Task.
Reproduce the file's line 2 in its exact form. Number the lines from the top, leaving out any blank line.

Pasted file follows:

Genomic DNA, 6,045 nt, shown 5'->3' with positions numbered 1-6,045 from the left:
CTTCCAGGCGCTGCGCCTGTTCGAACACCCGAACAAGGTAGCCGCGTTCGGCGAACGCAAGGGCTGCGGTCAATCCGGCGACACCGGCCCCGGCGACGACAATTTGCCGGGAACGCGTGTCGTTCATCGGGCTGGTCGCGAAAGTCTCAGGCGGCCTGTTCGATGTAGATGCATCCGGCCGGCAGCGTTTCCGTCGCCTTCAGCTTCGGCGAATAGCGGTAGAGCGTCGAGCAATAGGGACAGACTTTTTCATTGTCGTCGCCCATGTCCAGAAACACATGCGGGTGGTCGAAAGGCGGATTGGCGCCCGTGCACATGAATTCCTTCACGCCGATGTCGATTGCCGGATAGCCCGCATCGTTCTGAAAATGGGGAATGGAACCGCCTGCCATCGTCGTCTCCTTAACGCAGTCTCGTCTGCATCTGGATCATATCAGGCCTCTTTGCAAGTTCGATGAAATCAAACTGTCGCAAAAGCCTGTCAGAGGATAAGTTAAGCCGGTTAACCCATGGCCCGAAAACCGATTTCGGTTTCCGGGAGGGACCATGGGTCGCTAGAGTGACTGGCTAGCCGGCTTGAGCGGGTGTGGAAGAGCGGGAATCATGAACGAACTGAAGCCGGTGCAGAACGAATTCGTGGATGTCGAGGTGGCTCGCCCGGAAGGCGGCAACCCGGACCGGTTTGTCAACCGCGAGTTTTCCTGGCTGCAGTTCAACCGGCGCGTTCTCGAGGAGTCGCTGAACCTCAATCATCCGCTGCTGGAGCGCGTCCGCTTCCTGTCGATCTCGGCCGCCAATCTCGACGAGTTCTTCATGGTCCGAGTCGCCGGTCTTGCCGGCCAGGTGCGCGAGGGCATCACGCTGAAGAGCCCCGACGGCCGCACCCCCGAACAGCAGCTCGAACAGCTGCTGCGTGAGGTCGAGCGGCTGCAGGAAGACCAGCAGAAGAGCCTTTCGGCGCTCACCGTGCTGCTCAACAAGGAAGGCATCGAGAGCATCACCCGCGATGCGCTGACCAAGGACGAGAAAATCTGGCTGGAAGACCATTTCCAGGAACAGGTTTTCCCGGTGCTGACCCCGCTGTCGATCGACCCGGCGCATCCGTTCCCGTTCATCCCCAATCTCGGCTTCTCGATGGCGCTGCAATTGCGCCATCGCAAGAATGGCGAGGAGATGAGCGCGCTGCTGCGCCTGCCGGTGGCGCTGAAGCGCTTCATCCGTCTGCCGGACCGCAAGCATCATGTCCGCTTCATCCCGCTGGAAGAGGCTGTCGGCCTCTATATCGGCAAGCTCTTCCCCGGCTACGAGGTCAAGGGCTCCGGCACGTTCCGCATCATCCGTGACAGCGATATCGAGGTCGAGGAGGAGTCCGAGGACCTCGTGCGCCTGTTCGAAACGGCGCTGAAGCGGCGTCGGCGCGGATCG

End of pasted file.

CTTCCAGGCGCTGCGCCTGTTCGAACACCCGAACAAGGTAGCCGCGTTCGGCGAACGCAAGGGCTGCGGTCAATCCGGCGACACCGGCCCCGGCGACGACAATTTGCCGGGAACGCGTGTCGTTCATCGGGCTGGTCGCGAAAGTCTCAGGCGGCCTGTTCGATGTAGATGCATCCGGCCGGCAGCGTTTCCGTCGCCTTCAGCTTCGGCGAATAGCGGTAGAGCGTCGAGCAATAGGGACAGACTTTTTCATTGTCGTCGCCCATGTCCAGAAACACATGCGGGTGGTCGAAAGGCGGATTGGCGCCCGTGCACATGAATTCCTTCACGCCGATGTCGATTGCCGGATAGCCCGCATCGTTCTGAAAATGGGGAATGGAACCGCCTGCCATCGTCGTCTCCTTAACGCAGTCTCGTCTGCATCTGGATCATATCAGGCCTCTTTGCAAGTTCGATGAAATCAAACTGTCGCAAAAGCCTGTCAGAGGATAAGTTAAGCCGGTTAACCCATGGCCCGAAAACCGATTTCGGTTTCCGGGAGGGACCATGGGTCGCTAGAGTGACTGGCTAGCCGGCTTGAGCGGGTGTGGAAGAGCGGGAATCATGAACGAACTGAAGCCGGTGCAGAACGAATTCGTGGATGTCGAGGTGGCTCGCCCGGAAGGCGGCAACCCGGACCGGTTTGTCAACCGCGAGTTTTCCTGGCTGCAGTTCAACCGGCGCGTTCTCGAGGAGTCGCTGAACCTCAATCATCCGCTGCTGGAGCGCGTCCGCTTCCTGTCGATCTCGGCCGCCAATCTCGACGAGTTCTTCATGGTCCGAGTCGCCGGTCTTGCCGGCCAGGTGCGCGAGGGCATCACGCTGAAGAGCCCCGACGGCCGCACCCCCGAACAGCAGCTCGAACAGCTGCTGCGTGAGGTCGAGCGGCTGCAGGAAGACCAGCAGAAGAGCCTTTCGGCGCTCACCGTGCTGCTCAACAAGGAAGGCATCGAGAGCATCACCCGCGATGCGCTGACCAAGGACGAGAAAATCTGGCTGGAAGACCATTTCCAGGAACAGGTTTTCCCGGTGCTGACCCCGCTGTCGATCGACCCGGCGCATCCGTTCCCGTTCATCCCCAATCTCGGCTTCTCGATGGCGCTGCAATTGCGCCATCGCAAGAATGGCGAGGAGATGAGCGCGCTGCTGCGCCTGCCGGTGGCGCTGAAGCGCTTCATCCGTCTGCCGGACCGCAAGCATCATGTCCGCTTCATCCCGCTGGAAGAGGCTGTCGGCCTCTATATCGGCAAGCTCTTCCCCGGCTACGAGGTCAAGGGCTCCGGCACGTTCCGCATCATCCGTGACAGCGATATCGAGGTCGAGGAGGAGTCCGAGGACCTCGTGCGCCTGTTCGAAACGGCGCTGAAGCGGCGTCGGCGCGGATCG